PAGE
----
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Gaspard, C. & Gainsburg, J. J Math Teacher Educ (2019).


This study investigated the types of questions that student teachers of mathematics asked their students during whole-class discussions, how these questions changed over time, and why. Four student teachers were interviewed at the beginning and end of a ten-week period of student teaching to elicit their views about the kinds of questions mathematics teachers should ask. One lesson per week, for eight lessons, was video recorded for each student teacher. These videos were analyzed for the kinds of questions the student teachers asked and the nature of the responses from their high-school students. We found that the student teachers initially expressed the view that it was important to ask questions that required students to explain their thinking—a view that aligned with what was promoted in their teacher-preparation program—and that they attempted to ask questions with unpredictable answers in the early weeks. Over time, however, they asked fewer questions overall, with an even greater reduction in the number of questions with unpredictable answers. Interviews revealed that the student teachers’ views about what kinds of questions to ask were influenced, over time, by the responses of their students. The videos offered additional insights into the nature of the students’ responses.videos offered additional insights into the nature of the students’ responses.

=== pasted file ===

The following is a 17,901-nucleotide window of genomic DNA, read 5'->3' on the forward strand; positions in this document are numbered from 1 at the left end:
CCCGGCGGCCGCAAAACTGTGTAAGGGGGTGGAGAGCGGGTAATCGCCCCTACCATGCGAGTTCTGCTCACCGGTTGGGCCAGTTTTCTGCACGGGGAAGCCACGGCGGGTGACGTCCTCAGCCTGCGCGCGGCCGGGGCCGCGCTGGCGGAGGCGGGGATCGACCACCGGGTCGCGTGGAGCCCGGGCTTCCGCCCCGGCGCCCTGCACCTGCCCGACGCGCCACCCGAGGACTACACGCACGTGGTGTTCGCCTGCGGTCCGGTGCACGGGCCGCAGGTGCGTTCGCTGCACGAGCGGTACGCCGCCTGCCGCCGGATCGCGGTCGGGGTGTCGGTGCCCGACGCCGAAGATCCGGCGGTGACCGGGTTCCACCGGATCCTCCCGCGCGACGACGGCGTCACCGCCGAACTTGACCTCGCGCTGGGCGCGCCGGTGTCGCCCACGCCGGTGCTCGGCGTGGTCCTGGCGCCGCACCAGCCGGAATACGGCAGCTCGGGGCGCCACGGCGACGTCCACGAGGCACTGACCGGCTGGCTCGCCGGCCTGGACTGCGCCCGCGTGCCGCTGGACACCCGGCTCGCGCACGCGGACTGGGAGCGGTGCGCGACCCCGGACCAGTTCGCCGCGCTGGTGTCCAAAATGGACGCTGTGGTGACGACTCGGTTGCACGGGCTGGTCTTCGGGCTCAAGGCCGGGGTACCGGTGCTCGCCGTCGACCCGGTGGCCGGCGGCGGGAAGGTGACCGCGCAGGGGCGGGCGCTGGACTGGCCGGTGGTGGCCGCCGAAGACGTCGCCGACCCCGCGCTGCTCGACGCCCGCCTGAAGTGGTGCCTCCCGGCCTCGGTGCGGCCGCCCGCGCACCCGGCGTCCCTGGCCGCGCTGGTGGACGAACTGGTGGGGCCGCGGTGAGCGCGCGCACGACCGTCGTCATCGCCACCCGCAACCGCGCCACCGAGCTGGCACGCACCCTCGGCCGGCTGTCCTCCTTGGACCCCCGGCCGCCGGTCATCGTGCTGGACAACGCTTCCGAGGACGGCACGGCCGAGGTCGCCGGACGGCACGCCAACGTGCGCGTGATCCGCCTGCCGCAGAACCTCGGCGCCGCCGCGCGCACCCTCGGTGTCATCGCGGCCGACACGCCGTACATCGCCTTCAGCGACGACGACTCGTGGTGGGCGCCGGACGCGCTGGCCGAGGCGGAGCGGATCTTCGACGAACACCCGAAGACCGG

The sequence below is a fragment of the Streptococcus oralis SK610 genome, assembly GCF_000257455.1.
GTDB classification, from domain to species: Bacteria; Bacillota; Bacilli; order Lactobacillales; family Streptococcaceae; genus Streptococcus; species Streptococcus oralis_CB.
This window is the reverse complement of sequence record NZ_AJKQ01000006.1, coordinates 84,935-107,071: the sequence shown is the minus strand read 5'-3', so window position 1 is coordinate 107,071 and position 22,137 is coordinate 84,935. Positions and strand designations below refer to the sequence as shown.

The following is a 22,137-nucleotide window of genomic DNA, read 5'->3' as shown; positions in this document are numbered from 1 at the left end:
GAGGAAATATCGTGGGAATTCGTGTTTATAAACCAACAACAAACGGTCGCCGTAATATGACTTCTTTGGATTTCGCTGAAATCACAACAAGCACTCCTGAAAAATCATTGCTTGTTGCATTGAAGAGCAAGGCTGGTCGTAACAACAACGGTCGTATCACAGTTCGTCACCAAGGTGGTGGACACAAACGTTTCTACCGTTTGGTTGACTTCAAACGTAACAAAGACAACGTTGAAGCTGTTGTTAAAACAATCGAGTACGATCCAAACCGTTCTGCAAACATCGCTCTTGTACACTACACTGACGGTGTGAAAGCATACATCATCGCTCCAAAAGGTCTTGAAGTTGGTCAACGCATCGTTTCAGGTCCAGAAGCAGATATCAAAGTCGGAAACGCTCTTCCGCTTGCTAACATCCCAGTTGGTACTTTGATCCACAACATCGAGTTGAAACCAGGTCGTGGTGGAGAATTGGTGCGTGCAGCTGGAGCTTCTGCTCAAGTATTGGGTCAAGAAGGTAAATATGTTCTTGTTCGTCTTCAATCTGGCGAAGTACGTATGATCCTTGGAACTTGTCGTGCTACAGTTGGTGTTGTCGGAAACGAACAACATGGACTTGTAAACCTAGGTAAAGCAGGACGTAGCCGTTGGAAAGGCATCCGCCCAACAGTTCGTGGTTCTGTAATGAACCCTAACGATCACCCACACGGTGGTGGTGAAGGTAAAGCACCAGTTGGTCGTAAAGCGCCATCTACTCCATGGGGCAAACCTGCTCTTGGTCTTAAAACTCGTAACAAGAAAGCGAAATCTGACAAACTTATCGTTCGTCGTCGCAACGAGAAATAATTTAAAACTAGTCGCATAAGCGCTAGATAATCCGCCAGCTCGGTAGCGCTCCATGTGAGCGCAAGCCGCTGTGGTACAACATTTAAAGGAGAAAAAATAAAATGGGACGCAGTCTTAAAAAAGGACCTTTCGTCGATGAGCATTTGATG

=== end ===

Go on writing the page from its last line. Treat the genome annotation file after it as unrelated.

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Murawski, W. W. (2015). Creative co-teaching. In W. W. Murawski and K. L. Scott (Eds.), What really works in secondary education, pp.201-215. Thousand Oaks, CA: Corwin Press.
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Murawski, W. W., & Scott, K. L. (Eds.). (2015). What really works in secondary education. Thousand Oaks, CA: Corwin Press.